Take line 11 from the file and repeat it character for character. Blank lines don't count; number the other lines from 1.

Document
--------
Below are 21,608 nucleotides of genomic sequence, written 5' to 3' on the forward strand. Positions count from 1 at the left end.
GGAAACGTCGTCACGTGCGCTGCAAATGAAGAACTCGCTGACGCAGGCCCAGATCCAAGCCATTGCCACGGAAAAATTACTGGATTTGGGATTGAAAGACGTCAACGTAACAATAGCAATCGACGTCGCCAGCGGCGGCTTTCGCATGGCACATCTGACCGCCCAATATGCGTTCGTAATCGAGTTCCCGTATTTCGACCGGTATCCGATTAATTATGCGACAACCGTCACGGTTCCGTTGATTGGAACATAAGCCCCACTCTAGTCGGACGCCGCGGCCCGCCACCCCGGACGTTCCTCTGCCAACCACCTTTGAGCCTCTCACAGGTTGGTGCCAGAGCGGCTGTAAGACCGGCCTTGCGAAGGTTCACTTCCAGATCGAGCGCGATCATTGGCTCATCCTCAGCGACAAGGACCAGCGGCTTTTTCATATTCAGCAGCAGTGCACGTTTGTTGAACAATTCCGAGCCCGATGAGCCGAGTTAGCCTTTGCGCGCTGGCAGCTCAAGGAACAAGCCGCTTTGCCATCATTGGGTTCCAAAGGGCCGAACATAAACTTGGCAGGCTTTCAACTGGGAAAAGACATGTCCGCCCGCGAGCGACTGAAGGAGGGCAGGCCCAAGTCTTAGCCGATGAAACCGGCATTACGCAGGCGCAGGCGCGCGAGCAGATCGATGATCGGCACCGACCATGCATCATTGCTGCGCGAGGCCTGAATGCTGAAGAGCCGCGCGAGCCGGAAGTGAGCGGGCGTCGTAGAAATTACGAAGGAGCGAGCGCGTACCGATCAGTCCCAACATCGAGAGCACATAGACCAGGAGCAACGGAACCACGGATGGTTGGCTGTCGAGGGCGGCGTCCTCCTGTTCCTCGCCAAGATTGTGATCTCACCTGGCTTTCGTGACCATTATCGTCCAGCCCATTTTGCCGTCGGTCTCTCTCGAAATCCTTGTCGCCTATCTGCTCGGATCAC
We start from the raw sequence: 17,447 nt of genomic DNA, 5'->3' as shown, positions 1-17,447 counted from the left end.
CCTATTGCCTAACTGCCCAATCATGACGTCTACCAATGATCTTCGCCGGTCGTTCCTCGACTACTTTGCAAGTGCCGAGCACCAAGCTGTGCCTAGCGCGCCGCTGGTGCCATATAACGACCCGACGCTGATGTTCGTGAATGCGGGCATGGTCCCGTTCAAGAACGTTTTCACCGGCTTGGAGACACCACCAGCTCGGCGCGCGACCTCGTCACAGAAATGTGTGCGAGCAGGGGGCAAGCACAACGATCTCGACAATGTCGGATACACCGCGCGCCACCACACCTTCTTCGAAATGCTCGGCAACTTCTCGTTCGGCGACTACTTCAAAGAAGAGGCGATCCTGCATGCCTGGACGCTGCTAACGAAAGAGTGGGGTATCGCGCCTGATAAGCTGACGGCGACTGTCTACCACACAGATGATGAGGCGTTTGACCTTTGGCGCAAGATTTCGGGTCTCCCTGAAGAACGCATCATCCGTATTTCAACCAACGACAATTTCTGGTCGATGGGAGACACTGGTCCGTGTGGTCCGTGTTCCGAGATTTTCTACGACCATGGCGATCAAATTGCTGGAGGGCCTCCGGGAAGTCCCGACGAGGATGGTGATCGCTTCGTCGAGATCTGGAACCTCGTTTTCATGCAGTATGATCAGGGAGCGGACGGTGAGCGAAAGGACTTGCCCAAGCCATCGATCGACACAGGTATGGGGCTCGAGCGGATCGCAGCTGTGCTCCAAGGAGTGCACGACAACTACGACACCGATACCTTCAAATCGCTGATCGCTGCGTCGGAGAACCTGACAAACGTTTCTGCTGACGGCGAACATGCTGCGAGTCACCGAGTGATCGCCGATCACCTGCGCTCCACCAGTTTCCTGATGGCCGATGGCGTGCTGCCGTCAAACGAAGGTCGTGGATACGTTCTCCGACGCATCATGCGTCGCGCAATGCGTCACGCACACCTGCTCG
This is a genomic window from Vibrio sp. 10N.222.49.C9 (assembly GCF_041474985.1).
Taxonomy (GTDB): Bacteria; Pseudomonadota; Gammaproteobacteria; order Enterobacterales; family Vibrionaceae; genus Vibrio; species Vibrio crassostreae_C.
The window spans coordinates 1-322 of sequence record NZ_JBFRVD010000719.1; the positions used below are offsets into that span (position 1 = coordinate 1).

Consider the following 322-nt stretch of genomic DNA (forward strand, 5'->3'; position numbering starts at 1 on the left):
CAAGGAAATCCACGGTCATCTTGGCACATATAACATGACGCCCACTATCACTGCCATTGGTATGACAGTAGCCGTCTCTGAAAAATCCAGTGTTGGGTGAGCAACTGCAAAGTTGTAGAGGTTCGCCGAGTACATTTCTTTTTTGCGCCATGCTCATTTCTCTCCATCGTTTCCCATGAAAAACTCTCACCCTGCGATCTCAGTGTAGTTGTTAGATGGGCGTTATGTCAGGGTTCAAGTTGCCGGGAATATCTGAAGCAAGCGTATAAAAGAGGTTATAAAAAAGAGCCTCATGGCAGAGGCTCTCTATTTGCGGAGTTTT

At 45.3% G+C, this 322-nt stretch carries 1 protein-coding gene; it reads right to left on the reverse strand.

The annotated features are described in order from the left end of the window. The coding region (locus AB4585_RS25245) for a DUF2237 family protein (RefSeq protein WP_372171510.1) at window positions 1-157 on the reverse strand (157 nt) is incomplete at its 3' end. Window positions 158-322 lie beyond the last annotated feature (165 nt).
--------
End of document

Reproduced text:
The annotated features are described in order from the left end of the window. The coding region (locus AB4585_RS25245) for a DUF2237 family protein (RefSeq protein WP_372171510.1) at window positions 1-157 on the reverse strand (157 nt) is incomplete at its 3' end. Window positions 158-322 lie beyond the last annotated feature (165 nt).